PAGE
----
• Suitable atmospheric processes include, but are not limited to, spin coating, printing, ink jet printing, and/or spraying. By atmospheric processes, we mean processes run at pressures of about 1 atmosphere that can employ the ambient atmosphere. The use of atmospheric processes presents a number of difficulties including the need to cycle between a vacuum environment for depositing the barrier layer and ambient conditions for the decoupling layer, and the exposure of the environmentally sensitive device to environmental contaminants, such as oxygen and moisture. One way to alleviate these problems is to use a specific gas (purge gas) during the atmospheric process to control exposure of the receiving substrate to the environmental contaminants. For example, the process could include cycling between a vacuum environment for barrier layer deposition and an ambient pressure nitrogen environment for the atmospheric process. Printing processes, including ink jet printing, allow the deposition of the decoupling layer in a precise area without the use of masks.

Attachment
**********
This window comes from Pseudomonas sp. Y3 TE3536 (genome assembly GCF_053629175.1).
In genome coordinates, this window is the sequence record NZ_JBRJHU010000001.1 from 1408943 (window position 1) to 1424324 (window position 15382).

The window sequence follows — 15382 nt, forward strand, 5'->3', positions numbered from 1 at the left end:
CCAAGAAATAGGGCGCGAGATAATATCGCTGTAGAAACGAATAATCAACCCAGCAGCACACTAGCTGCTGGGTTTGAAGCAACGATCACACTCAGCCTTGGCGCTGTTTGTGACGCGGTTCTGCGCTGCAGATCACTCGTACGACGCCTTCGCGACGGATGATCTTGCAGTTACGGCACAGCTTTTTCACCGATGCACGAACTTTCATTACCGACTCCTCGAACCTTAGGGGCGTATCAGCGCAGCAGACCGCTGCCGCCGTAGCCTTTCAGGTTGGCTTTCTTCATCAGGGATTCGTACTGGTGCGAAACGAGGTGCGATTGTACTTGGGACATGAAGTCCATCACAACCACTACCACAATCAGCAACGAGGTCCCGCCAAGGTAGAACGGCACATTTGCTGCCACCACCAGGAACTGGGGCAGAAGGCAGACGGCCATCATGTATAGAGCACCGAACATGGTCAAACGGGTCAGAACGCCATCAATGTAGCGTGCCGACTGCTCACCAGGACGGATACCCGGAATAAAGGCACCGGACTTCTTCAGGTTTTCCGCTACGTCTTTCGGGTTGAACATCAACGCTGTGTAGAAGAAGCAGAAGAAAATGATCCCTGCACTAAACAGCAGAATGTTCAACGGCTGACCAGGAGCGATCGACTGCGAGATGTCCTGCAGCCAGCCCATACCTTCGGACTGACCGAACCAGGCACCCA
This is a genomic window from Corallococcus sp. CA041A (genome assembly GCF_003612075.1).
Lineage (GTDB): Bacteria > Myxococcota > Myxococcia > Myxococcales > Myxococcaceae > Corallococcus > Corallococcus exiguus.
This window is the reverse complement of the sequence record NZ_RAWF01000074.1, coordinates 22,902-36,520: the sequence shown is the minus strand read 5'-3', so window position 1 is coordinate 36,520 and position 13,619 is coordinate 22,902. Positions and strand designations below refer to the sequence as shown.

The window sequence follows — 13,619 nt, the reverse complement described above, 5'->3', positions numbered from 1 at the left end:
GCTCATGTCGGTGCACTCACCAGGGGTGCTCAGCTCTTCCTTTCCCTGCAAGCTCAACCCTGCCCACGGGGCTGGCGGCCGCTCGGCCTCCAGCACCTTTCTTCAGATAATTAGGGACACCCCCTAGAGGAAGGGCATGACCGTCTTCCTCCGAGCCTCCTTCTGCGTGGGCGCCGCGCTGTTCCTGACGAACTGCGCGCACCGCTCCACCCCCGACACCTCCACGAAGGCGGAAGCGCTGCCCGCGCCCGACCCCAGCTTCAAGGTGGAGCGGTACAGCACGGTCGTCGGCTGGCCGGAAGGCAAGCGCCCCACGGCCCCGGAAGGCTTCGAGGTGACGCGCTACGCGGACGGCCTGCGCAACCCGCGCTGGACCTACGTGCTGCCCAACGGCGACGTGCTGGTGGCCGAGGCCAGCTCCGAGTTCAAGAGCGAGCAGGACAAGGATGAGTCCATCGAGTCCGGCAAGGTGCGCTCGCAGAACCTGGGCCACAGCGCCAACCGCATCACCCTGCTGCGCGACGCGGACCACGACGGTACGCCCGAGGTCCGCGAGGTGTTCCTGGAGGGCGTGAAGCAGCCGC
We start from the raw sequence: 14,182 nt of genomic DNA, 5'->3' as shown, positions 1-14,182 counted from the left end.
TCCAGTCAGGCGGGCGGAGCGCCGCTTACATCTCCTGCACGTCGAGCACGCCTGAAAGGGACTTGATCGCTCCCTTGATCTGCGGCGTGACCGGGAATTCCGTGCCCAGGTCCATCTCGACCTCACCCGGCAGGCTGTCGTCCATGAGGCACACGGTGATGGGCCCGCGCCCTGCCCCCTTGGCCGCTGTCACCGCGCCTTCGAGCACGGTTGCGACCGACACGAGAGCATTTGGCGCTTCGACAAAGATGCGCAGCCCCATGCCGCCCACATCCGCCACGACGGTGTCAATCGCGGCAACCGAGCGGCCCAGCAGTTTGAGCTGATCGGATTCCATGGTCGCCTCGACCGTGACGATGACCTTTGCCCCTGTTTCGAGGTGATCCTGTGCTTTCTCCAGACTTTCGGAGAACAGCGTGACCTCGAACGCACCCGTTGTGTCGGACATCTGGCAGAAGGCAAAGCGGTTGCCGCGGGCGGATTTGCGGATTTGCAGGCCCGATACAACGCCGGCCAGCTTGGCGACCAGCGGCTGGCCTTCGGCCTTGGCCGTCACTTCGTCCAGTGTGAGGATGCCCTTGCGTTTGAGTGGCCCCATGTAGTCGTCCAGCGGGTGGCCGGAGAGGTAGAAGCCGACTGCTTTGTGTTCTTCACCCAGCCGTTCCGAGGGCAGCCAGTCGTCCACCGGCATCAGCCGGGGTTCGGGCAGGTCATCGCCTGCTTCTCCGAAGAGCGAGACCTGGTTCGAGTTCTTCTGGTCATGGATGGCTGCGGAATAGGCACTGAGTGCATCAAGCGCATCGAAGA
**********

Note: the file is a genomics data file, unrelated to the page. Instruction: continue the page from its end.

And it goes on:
• One way to make a decoupling layer involves depositing a polymer precursor, such as a (meth)acrylate containing polymer precursor, and then polymerizing it in situ to form the decoupling layer. As used herein, the term polymer precursor means a material which can be polymerized to form a polymer, including, but not limited to, monomers, oligomers, and resins. As another example of a method of making a decoupling layer, a preceramic precursor could be deposited as a liquid by spin coating and then converted to a solid layer. Full thermal conversion is possible for a film of this type directly on a glass or oxide coated substrate. Although it cannot be fully converted to a ceramic at temperatures compatible with some flexible substrates, partial conversion to a cross-linked network structure would be satisfactory. Electron beam techniques could be used to crosslink and/or densify some of these types of polymers and can be combined with thermal techniques to overcome some of the substrate thermal limitations, provided the substrate can handle the electron beam exposure. Another example of making a decoupling layer involves depositing a material, such as a polymer precursor, as a liquid at a temperature above its melting point and subsequently freezing it in place.
  • One method of making the composite of the present invention includes providing a substrate, and depositing a barrier layer adjacent to the substrate at a barrier deposition station. The substrate with the barrier layer is moved to a decoupling material deposition station. A mask is provided with an opening which limits the deposition of the decoupling layer to an area which is smaller than, and contained within, the area covered by the barrier layer. The first layer deposited could be either the barrier layer or the decoupling layer, depending on the design of the composite.